How a Local Drug Diversion Program Is Trying to Break the Cycle of Addiction in Massachusetts



Connecting state and local government leaders

In a guest article, the district attorney in Essex County, Massachusetts, details a local effort to offer treatment on demand to non-violent offenders rather than prosecuting them.

This is part of an ongoing series from the National District Attorneys Association highlighting local criminal justice issues. Previous articles can be found here.

SALEM, Mass. — Like many communities across the United States, the 34 cities and towns of Essex County, Massachusetts, have been battling a drug epidemic which claimed 193 lives last year. While the profile of the heroin user has changed; the outcome of heroin use has not. Heroin ruins lives and wreaks havoc on families and communities. No socio-economic group or community is immune from heroin’s devastation.

In 2007, when the spike in opioid-related activity was just beginning, I introduced the Essex County Drug Diversion Program to help address this troubling issue. This effort includes a pre- and post-arraignment program for offenders with substance abuse issues who are charged with nonviolent offenses. The program provides candidates the opportunity to receive comprehensive substance abuse treatment services in lieu of being prosecuted through the traditional court process.

At the time, it was a unique tactic to try to intervene at the beginning of the addiction cycle, which we are trying very desperately to break. Rather than watch the very predictable revolving door of drug-addicted offenders, we sought to interrupt that process by offering treatment on demand to non-violent offenders. This approach does not fit the traditional role of the prosecutor, in that we are offering services to the defendant rather than prosecuting them.  However, based upon my experience over the course of the last 14 years, when a person who is addicted to drugs is given a chance at treatment and overcoming their addiction, public safety is improved.

A critical element of this program is the close collaboration between the Essex District Attorney’s Office and Project COPE, an affiliate of Bridgewell. Project COPE is a nonprofit substance abuse treatment service provider. My Juvenile Diversion staff, in consultation with assistant district attorneys, review criminal complaints in all eight district courts each morning to identify eligible cases for diversion. Non-violent offenders with little or no criminal record with substance abuse as an underlying issue are offered the opportunity to participate in the program.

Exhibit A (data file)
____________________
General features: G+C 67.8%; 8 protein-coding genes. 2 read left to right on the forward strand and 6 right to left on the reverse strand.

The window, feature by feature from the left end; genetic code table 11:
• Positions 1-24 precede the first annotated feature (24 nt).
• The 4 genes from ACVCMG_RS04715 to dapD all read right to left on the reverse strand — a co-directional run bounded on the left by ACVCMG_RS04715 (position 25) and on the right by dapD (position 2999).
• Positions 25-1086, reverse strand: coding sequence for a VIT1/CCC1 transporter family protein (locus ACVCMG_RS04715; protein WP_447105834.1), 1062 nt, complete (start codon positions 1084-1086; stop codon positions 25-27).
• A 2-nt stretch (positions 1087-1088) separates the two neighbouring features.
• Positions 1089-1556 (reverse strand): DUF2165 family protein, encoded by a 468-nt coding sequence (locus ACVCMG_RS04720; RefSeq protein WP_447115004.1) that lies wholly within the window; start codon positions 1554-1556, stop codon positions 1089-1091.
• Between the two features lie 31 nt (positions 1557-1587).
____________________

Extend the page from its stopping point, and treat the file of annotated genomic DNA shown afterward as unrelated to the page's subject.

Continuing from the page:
If the offender accepts this opportunity, he or she meets with a clinical case manager from Project COPE in the courthouse that same day. The offender receives a substance abuse assessment followed by immediate access to treatment. In many cases, the individual has a mental health disorder in addition to his or her substance abuse disorder. A thorough intake by the clinical case manager ensures that these issues are identified and addressed in the treatment plan. Treatment options include medical detox, emergency psychiatric evaluation, an intensive outpatient program, or residential program. Other services may include addressing homelessness or an unsafe home life. The minimum length of treatment is six months.  Although insurance will be used to pay for some of the services, no one is denied services based on an inability to pay.

If a participant fails to complete all treatment components, they will be prosecuted. However, if the participant relapses, but remains committed to recovery, their treatment plan is adjusted and they remain in the program. Once the clinical case manager informs the District Attorney’s Office that the participant has completed the treatment program, the charges against them are dismissed.

Recovery is hard work but with support and services, many people do succeed. Our program provides participants with multiple sources of support and services. The clinical case manager serves as the liaison among the program participant, the District Attorney’s Office and the treatment providers. They also often work with a participant’s family to ensure that the participant has the support they need to achieve sobriety. In addition to the clinical case manager, participants are also assigned a recovery coach who provides additional support throughout the treatment period. A recovery coach is a person who is in recovery themselves and can provide the participant a unique perspective and can assist them in identifying appropriate narcotics anonymous and alcoholics anonymous meetings and help them build a support network.

Diversion participants are also provided with various “aftercare” services including assistance with housing, employment and education as well as a special peer-led support group consisting of other diversion program graduates.

My duty as district attorney is to uphold the law and make sure the residents of Essex County are safe. I believe I am fulfilling this duty by offering drug-addicted offenders the chance to modify their behavior and get the help they need, while keeping them out of the court system.  We know that when it comes to heroin addiction, every day is critical. When we can get someone who is charged with a possessory or other minor offense to go into treatment, we are quite frankly saving lives.

Jonathan W. Blodgett has been the elected District Attorney of Essex County, Massachusetts since 2003. The Essex County Drug Diversion Program was recently recognized by the Addiction Policy Forum as an Innovative Program. For more information, click here.

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